current car driving rate is the highest ever recorded, something that has not occurred in any
other capital city except Hobart. Public transport mode share actually declined slightly in the
five years to 2011: Canberra was the only one of the seven cities where this occurred. The
problems are the result of poor transport policies, which have focussed on road construction,
while reversing the successful public transport approach employed in Canberra until the late
• Hobart has relatively high rates of walking, but public transport has been declining, and car
use growing, since the Tasman Bridge reopened in 1977. The current rate of car driving is the
highest on record. No serious attempt has been made to improve the attractiveness of public
transport, while facilities for pedestrians also require attention.
These findings show that the time has come for a radical reorientation of transport policy in
Australian cities. In the past, policy makers who favoured roads could claim to be following
public preferences, expressed in mode share trends, but now that public transport is gaining
ground at the expense of the car, policy makers are still stubbornly clinging to road-based
solutions. The recent revival of public transport has, except in Perth, been achieved with
relatively little policy support, suggesting that serious pro-transit policies could create
greenhouse gases and oil security than continued road-building, which will only add to the
rising car volumes choking our cities.
The census figures suggest that Australian cities, while lacking the urban density of European
cities, can achieve European-level mode shares by providing European-quality public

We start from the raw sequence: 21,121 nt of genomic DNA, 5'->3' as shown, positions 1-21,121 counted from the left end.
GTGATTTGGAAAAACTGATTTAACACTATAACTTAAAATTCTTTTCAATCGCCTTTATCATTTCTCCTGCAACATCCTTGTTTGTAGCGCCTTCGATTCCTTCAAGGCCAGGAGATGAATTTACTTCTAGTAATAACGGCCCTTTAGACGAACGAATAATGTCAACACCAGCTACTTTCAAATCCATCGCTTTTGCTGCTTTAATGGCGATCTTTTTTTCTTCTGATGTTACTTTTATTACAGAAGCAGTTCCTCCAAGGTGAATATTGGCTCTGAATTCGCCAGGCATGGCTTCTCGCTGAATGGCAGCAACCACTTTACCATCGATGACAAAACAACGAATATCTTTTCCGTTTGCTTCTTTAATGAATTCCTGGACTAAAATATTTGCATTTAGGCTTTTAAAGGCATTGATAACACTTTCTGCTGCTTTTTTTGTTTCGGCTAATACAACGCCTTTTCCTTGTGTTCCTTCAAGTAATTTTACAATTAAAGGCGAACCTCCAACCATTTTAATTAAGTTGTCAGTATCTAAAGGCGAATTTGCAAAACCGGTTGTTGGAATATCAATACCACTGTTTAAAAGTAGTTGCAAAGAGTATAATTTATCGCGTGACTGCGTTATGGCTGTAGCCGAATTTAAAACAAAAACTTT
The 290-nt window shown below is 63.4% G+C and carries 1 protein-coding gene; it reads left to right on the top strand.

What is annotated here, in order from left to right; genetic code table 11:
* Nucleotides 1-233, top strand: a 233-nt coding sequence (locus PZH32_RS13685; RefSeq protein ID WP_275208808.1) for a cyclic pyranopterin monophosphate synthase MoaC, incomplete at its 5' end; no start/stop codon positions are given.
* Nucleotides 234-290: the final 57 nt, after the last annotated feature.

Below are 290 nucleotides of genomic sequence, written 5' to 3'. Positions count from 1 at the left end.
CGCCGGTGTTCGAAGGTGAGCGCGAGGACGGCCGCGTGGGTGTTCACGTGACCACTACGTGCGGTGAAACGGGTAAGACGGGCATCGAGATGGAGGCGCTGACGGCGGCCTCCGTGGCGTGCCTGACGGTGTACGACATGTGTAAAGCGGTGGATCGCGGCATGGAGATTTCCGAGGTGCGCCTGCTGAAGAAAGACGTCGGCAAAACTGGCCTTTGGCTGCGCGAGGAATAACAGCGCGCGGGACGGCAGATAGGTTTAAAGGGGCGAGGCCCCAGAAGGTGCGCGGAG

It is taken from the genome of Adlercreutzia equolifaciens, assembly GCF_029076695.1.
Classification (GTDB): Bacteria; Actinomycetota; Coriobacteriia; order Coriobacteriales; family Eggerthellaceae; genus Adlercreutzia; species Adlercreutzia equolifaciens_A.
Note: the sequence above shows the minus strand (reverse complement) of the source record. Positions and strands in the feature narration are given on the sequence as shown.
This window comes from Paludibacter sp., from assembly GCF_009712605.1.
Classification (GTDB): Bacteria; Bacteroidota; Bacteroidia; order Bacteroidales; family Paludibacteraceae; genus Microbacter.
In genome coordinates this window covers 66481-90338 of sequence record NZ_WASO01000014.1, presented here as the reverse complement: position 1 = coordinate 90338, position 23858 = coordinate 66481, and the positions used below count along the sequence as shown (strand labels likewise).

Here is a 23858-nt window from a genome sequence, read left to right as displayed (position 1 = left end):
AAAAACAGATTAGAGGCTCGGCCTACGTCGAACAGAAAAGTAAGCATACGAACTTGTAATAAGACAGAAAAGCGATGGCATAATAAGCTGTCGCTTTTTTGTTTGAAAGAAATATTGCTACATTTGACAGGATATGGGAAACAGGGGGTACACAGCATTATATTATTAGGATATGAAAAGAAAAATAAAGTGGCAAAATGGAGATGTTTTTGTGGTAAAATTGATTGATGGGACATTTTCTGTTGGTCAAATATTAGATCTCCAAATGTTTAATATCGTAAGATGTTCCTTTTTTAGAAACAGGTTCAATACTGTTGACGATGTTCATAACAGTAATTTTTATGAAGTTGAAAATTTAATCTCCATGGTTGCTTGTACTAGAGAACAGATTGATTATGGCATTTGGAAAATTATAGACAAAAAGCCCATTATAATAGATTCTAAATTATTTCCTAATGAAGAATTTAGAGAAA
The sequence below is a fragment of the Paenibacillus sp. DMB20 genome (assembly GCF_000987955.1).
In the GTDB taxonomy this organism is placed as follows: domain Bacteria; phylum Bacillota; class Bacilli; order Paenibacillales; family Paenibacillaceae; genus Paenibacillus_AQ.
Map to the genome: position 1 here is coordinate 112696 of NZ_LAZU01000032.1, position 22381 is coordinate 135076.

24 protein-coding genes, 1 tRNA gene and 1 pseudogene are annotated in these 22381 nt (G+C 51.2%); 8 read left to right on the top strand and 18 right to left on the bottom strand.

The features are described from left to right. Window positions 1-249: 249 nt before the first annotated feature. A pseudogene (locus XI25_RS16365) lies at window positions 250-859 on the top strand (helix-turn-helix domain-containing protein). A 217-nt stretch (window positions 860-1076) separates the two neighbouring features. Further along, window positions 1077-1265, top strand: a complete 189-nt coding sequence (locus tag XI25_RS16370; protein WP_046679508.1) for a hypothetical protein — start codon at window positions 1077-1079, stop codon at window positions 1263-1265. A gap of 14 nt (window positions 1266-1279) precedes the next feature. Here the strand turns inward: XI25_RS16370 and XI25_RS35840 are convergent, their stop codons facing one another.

transport, along with substantially improved conditions for pedestrians. State and territory
governments need to change their transport policies, which remain dominated by roadbuilding.
They also need to create effective capacity for transport governance, management,
planning and research to ensure that investment in sustainable transport delivers value for
money. The Federal Government’s Infrastructure Australia agency proposes a national debate
about public transport: we agree, but argue that this debate must include public transport’s
role in reducing the need for major investment in urban roads.
Some may be offended with the statement "Cyling is of negligible importance for work trips..." which does not surprise me at all. I was surprised however with the reported contribution of walking.
I was also surprised at Canberra's bad rating afa car transport. But on reflection it may be consistant with my opinion that if enough money is poured into highly useable fast roads then people will mostly use it regardless of most other factors. Possibly why Perth has trouble filling better quality seats on cleaner transport than some other cities do with grotty old fleets.
I suppose that my policy advice would be for cities to maintain at the current level what roads they have, let any increased demand flow elsewhere and fund and develop those "elsewheres" accordingly. Unfortunately a recipe for electoral disaster.